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Globe Trotting in New York!

Globe Trotting in New York (Episode #62)


Visiting the Unisphere among the architectural relics left behind from the hey day of New York’s World Fair in 1964 in Queens


Then off on a drive through Harlem to Columbus Circle where sits another famous Unisphere inspired Globe.



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Globe Trotting TV


New York World Fair of 1964


Imagine building the largest World Fair complex ever held in America…imagine spending buku bucks on building 175 Pavilions in hopes that it will attract millions of tourists world wide to New York….and imagine all this for an event that only lasted 2 years, that is 2 six month long seasons. Covering nearly a square mile, this World’s Fair opened on April 22, 1964 in Flushing Meadows Corona Park in the Borough of Queens hailing itself as a Universal and International exposition.

Some of the interesting pavilions at the World Fair was The Vatican Pavilion that brought with it the famous Michelangelo Pieta that’s normally displayed in St Peter’s Basilica. Also on display was a replica of St Peter’s burial place excavated beneath the Basilica of St Peter.

The Masonic Pavilion showcased its history and memorabilia dating back to Medieval Times.

Hollywood also had a pavilion, a replica of Grauman’s Chinese theater complete with hand and footprints of celebrities on its pavement.

Foreign pavilions were a huge hit with people who had never been to Europe, with replicas  like the 4 acre creation of a 19th century Belgium Village or Spain with its romantic setting and authentic architecture delighted people with exhibitions by famous  artists like Goya, Velesquez, El Greco, and Picasso.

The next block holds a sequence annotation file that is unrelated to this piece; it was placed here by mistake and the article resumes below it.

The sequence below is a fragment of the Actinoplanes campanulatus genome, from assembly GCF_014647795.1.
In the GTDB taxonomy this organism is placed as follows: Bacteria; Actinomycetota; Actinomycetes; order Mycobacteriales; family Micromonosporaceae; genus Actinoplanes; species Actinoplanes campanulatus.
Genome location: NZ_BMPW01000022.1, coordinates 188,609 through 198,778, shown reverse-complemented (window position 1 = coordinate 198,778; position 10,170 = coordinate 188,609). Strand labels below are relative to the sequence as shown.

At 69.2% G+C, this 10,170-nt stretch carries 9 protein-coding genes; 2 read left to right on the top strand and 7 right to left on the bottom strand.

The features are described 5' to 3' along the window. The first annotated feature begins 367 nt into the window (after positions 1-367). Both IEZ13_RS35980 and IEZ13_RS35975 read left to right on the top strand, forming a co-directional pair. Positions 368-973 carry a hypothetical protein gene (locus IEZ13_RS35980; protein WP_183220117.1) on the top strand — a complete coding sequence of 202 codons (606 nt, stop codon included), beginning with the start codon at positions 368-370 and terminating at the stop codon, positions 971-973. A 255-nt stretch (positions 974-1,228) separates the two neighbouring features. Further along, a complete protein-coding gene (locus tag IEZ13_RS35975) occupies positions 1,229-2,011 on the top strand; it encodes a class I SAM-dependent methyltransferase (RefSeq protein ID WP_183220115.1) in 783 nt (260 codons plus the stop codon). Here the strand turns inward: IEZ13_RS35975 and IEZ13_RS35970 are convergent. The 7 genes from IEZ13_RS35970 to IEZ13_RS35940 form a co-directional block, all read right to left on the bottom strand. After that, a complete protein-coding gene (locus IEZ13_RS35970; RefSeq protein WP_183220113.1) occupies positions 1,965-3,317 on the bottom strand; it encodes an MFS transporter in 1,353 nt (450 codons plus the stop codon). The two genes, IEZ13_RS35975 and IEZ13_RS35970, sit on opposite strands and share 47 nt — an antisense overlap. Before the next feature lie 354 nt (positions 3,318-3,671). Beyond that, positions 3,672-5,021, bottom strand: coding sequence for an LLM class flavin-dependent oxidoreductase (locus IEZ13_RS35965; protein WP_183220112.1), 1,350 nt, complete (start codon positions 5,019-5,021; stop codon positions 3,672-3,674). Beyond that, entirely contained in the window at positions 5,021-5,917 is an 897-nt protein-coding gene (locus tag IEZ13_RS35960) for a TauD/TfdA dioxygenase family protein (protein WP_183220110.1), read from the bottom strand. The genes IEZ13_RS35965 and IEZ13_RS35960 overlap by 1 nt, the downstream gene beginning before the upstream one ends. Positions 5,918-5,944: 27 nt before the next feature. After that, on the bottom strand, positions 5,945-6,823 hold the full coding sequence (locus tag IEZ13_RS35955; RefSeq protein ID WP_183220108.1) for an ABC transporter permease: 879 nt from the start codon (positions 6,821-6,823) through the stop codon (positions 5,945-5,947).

In order to achieve top notch entertainment, Walt Disney was called in to design some significant displays like Pepsi Cola’s “It’s a Small World“, a salute to UNICEF.

Information Age is not a recent term, computers, picture phones, and other globalized communication gadgets we take for granted today was on display back then.

But the Fair was not exactly a conservative Disney Park because bars and discoteques with go-go dancers were also added.

Another famous showpiece and also the  symbol of New York’s World Fair is the Unisphere...or the Globe as I kept calling it, or Globitron as others call it.

This 12 story high stainless steel in relief representation of the Earth, is the icon that defined Man’s Achievements on a Shrinking Globe in an Expanding Universe.  It’s also the world’s largest global structure weighing around 700,000 tons, at a cost of about $2 million.  Special effects no longer in operation after the World Fair closed are dramatic light effects and unique lights representing capitals of nations.  Although not known for certain, the orbit rings are thought to represent the tracks of the first man in space, the first American to orbit the Earth, and Teslar – the first active communications satellite.  The surrounding water jet fountains, which aren’t in use right now, were designed to obscure it’s tripod pedestal and give the Unisphere the illusion of floating in space like the Earth

To me, the World Fair reminds me of something out of the Jetsons, also a 60′s popular cartoon.